Ban the Box Continues to Expand
Posted: January 17, 2018
Ban the box laws and ordinances, frequently referred to as “Fair Chance Acts” or “Fair Chance Policies” are designed to help level the employment field for candidates with criminal history. The following information is provided for general educational purposes only and should not be considered legal advice. Consultation with qualified legal counsel is recommended in all matters of employment law. Ban the box does not prohibit the use of criminal record checks, rather it delays inquiry into criminal history and the criminal check until later in the selection process. The objective of such a delay is to have employers focus first on a candidate’s qualifications before considering the impact of criminal history, if any. In its original form, delaying inquiry was accomplished by removing the criminal history question from employment applications. Ban the box laws and ordinances simply prohibited the criminal history question and attendant “Yes/No” boxes. Ban the box laws and ordinances now exist in 29 states and 150 municipalities. Ban the box laws, however, vary widely in requirements and applicability. One of the chief differences in ban the box laws is scope – meaning whether the law applies to public employers (government), private employers, or both. Currently nine states, the District of Columbia, and 14 municipalities have ban the box laws applicable to private employers. Previously 15 municipalities had ban the box laws. The law in Newark, New Jersey, however, was superseded by New Jersey’s statewide ban the box law. No U.S. Federal ban the box law applies to private employers. These ban the box laws have many variations, creating an often confusing web of requirements for employers. Further, ban the box laws have expanded beyond the “inquiry and box” and now impact the hiring process more broadly. Among the varying provisions:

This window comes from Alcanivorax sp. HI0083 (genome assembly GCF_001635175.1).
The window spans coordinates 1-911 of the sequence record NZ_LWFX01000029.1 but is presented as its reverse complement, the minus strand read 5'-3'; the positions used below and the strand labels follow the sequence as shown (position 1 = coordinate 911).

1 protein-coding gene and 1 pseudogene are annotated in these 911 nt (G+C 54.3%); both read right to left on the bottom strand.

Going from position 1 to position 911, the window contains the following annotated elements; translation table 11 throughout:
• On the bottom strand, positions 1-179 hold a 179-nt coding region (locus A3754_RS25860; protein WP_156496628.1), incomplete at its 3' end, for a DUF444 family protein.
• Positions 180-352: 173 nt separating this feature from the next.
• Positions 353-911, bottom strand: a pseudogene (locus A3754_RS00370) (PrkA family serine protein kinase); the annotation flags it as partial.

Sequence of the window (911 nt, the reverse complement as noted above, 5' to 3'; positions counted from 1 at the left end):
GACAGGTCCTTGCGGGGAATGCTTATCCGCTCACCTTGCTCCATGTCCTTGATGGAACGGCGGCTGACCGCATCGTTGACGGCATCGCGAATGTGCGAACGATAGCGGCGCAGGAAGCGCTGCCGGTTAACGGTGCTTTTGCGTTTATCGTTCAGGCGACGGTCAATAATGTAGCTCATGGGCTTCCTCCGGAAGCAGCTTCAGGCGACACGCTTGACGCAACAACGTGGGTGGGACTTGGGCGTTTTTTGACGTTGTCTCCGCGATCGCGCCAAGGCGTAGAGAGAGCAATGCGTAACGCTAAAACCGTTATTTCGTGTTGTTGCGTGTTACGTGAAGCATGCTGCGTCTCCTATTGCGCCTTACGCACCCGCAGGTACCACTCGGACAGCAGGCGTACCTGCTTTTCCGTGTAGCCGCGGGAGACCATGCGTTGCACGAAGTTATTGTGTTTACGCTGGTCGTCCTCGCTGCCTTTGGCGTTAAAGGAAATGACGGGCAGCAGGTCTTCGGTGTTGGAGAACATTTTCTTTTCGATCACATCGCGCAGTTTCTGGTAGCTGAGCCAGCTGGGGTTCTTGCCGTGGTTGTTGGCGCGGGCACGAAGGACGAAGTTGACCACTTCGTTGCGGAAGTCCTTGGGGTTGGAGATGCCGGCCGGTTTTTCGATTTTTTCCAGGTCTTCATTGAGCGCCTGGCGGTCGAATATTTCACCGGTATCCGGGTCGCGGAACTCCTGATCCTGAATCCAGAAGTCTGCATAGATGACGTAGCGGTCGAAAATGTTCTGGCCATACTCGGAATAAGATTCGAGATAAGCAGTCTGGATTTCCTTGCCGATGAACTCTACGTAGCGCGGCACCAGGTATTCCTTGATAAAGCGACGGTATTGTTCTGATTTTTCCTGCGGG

- Prohibits criminal history inquiries on employment applications and other data collection forms
- Requires criminal history inquiry be delayed until after an interview
- Requires criminal history inquiry be delayed until after a conditional offer of employment has been extended
- If adverse action is considered, the specific criminal history of concern must be identified
- If adverse action is considered, requires a specific number of days elapse between the pre-adverse notice and adverse action notice
- If potentially disqualifying criminal history is found, requires an individualized assessment be conducted and, in some locations, requires the three “Green Factors” be considered:
- The nature and gravity of the offense or conduct;
- The time that has passed since the offense, conduct and/or completion of the sentence; and
- The nature of the job held or sought.
- If potentially disqualifying criminal history is found, requires completion of an individualized assessment using a specific form prescribed by the applicable location
- Requires a location-specific notice be provided as part of pre-adverse action or the individualized assessment process
- Requires posting of specific information in the employer’s workplace
- Prohibits referencing criminal history checks in employment advertisements or job postings
- Removal of the criminal history inquiry from employment applications and candidate data collection forms.
- Delay of the criminal history inquiry until after a contingent offer of employment has been made (or simply eliminate the inquiry).
- Use the Green Factors to conduct an individualized assessment and determine if the criminal history is relevant to the position being filled.
- If the criminal history is deemed relevant, use the pre-adverse action process to notify the candidate of potentially disqualifying information. Allow a reasonable amount of time for the candidate to dispute the criminal information and/or to provide additional information relevant to the individualized assessment.
- Some employers streamline the dispute and assessment process by including a standard questionnaire with the pre-adverse notice. The questions solicit information about the criminal conviction to support assessment based on the Green Factors. Although not required, some employers find it beneficial to place the “next step” in the hands of the candidate.
- Consider the feasibility of a single, nationwide policy and process to streamline compliance with ban the box requirements.
- Educate team members on changes to policy and/or process.
- Keep in mind that compliance with the Federal FCRA, State FCRA Analogues, and other applicable law is still required.